I’m a beginner and I’d like to know if there is any method to produce clean and smooth (visible and long) rabbets across the grain * without * using a skew rabbet plane (because I currently do not have a skew rabbet plane…).
Or should I buy a skew rabbet plane?
I’ve tried to apply an hybrid approach :-), mixing the techniques I use when I make dadoes and tenons – knife wall and chisel to split -, but the result is not so smooth… Quite impossible (at least for me) flattening the surface…
Anyway, if I had to buy a rabbet plane (maybe the one from Veritas), can you confirm that a skew rabbet plane produces smooth surfaces immediately (across the grain)?
Thank you very much!
Thank you very much for your replies!
@dave : yes, what you say makes sense to me; I could also stay with the chisel above the splitting line and then smooth the rabbet with the chisel (gently pushing the chisel toward the shoulder not to damage the fiber).
I also understand that for wide pieces it can be a long and not so easy job. But it can work.
@edfly : could a skewed blade help a little?
One of the biggest influences on smoothness is grain and wood type in cherry and walnut for instance the surface would be silky smooth with no effort. In oak and most pine it’s going to be a different story. This mostly because of the growth rings. At one point the plane iron may be cutting 90-degrees to the surface and further into the cut the cutting iron may be planing stock with the growth ring parallel to the surface and then again, on the out-stroke, you can be attacking the wood with more resistance, again directly related to the growth ring. Because of the soft and hard aspects of the growth ring, regardless of sharpness or tool, the wood in the soft aspect compresses when you hit the hard aspect and as the follow through springs back it tares the adjacent soft grain. Not much you can do, but sometimes you can alter direction and come at a slight angle from a different direction. It’ is rarely just a question of the more force. Using the hand router usually improves everything because the cut is so much narrower.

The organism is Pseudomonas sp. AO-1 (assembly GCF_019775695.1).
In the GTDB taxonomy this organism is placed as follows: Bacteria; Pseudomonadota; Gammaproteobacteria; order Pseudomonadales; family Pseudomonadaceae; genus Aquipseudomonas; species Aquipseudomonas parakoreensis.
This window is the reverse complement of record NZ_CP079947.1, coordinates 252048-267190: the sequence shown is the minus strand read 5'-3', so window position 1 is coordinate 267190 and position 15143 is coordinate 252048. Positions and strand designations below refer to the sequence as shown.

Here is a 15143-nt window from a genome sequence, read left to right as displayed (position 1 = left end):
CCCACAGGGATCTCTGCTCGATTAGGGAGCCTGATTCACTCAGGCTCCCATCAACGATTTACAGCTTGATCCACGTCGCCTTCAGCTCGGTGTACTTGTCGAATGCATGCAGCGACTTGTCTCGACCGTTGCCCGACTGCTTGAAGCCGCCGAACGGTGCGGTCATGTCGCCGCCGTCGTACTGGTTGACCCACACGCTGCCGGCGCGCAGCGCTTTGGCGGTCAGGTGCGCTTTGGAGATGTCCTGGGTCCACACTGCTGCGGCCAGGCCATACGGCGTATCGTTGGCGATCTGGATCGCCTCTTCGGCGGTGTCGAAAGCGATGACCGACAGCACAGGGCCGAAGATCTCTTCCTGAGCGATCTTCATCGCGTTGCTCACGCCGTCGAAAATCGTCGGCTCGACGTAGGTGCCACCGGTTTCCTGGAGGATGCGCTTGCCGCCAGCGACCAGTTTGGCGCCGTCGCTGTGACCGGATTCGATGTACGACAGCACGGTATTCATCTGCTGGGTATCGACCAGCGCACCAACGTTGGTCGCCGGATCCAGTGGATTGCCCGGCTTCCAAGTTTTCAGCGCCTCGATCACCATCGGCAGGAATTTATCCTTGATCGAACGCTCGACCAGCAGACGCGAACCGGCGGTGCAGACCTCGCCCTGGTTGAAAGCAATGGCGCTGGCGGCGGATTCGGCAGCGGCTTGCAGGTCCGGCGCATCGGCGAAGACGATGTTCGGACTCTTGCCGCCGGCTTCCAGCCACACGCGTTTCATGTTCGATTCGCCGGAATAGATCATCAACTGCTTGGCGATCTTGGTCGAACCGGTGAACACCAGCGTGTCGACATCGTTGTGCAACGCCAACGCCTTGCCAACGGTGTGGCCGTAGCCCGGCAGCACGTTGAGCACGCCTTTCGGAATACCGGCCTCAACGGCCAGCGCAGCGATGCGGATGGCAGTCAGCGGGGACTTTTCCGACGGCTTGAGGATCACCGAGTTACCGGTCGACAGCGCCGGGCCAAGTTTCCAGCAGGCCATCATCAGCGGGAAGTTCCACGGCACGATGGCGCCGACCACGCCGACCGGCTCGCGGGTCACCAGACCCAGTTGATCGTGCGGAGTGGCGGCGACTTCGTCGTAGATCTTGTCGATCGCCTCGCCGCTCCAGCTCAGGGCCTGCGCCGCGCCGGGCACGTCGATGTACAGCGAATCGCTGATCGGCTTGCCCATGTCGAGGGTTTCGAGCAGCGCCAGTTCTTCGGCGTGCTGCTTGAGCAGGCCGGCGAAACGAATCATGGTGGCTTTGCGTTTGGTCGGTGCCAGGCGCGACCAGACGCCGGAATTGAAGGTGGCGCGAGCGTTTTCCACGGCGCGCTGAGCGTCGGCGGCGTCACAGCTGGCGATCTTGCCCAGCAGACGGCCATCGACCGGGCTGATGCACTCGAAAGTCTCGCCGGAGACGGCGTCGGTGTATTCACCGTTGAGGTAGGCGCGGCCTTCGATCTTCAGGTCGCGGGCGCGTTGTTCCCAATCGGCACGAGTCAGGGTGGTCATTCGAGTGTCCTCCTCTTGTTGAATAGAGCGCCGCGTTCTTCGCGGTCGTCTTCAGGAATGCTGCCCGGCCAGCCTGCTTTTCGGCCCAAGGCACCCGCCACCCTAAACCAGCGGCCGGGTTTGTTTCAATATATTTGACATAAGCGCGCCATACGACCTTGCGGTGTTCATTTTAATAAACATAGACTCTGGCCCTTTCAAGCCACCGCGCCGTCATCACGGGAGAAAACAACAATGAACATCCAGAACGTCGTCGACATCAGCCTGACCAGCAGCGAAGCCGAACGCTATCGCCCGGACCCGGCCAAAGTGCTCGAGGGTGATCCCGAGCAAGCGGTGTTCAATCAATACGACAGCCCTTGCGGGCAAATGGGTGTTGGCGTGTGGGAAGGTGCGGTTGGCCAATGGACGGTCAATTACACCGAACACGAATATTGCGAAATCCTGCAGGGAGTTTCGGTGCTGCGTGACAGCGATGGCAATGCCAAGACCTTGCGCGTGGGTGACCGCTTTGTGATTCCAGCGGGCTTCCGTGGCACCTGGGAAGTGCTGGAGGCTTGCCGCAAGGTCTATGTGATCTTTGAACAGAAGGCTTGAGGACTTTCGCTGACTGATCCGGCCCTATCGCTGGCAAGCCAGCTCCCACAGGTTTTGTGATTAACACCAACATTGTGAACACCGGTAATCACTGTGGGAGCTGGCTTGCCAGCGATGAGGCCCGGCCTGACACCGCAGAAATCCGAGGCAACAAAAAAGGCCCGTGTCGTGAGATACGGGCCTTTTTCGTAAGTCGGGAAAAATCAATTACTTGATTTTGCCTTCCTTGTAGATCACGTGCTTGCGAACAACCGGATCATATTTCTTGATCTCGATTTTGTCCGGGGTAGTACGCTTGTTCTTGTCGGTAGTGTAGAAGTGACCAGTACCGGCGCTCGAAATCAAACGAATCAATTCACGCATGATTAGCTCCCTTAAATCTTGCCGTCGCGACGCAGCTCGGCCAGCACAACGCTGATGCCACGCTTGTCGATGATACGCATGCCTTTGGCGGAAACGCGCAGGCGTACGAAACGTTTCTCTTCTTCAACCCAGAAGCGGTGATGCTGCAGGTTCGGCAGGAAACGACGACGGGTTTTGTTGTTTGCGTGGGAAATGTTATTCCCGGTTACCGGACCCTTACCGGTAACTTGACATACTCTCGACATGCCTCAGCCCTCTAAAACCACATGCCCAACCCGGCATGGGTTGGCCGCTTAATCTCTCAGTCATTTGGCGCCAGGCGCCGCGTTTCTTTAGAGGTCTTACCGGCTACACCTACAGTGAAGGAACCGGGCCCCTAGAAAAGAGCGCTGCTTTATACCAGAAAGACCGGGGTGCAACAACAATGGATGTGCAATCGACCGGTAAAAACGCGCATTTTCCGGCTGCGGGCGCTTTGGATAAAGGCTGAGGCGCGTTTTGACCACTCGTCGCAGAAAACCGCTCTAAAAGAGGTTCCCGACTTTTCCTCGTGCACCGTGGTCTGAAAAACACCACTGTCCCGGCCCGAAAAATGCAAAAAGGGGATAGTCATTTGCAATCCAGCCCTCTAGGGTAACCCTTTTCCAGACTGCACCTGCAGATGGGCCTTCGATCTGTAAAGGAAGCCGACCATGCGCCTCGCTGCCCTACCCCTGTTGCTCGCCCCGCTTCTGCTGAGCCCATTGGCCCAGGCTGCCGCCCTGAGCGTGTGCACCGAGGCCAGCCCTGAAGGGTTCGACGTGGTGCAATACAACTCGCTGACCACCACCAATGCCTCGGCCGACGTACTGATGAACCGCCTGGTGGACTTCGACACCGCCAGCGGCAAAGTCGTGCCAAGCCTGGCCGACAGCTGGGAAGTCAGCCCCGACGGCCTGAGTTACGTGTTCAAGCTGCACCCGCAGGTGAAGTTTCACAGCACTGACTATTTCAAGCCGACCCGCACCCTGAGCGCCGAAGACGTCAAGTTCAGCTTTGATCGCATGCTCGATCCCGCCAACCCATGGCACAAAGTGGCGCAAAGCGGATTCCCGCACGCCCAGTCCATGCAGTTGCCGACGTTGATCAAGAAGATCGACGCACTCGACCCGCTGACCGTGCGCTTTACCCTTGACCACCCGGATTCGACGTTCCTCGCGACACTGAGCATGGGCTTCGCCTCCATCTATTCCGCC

I’d like to share the results of my little experiment (see attached image).
I’ve used the chisel (to split the wood), the router plane (to flatten the surface) and the sand paper (to smooth).
Paul’s words suggested me to use the router blade more as a “chisel” than as a plane; the movement is a sort of rotation, using one of the handles as the center for the rotation; this movement allows to gently cut the fiber with a skew angle and toward the shoulder. (I think this movement is similar to the one you do with a chisel to finish the end of a tail).
The wood I’ve used is pine (a scrap).
Thank you very much again for your help!
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Thank you, David,
yes, you’re right.
I’d just like to add – I’m sorry, it’s not so clear in my photos – that the router can move clockwise or anticlockwise and that each of the handles can be the center for a rotation; so, I suppose (but I’m not sure), you should have more chances not to break the wood.
Anyway, it was only a little experiment. 🙂
Not sure if this helps but, I take a set of tools overseas with me to some pretty remote places. When I select a tool I need it to do as much as possible so I look at things pretty hard. When I was selecting block planes I choose the LN #60 rabbet block plane. It has nickers to cut rabbets but I have never used them. To cut tenons or rabbets I cut the shoulder with a handsaw and then use the block plane. If its big I knock out some big chunks with a chisel. I have done this in Pine and African mahogany with good results.
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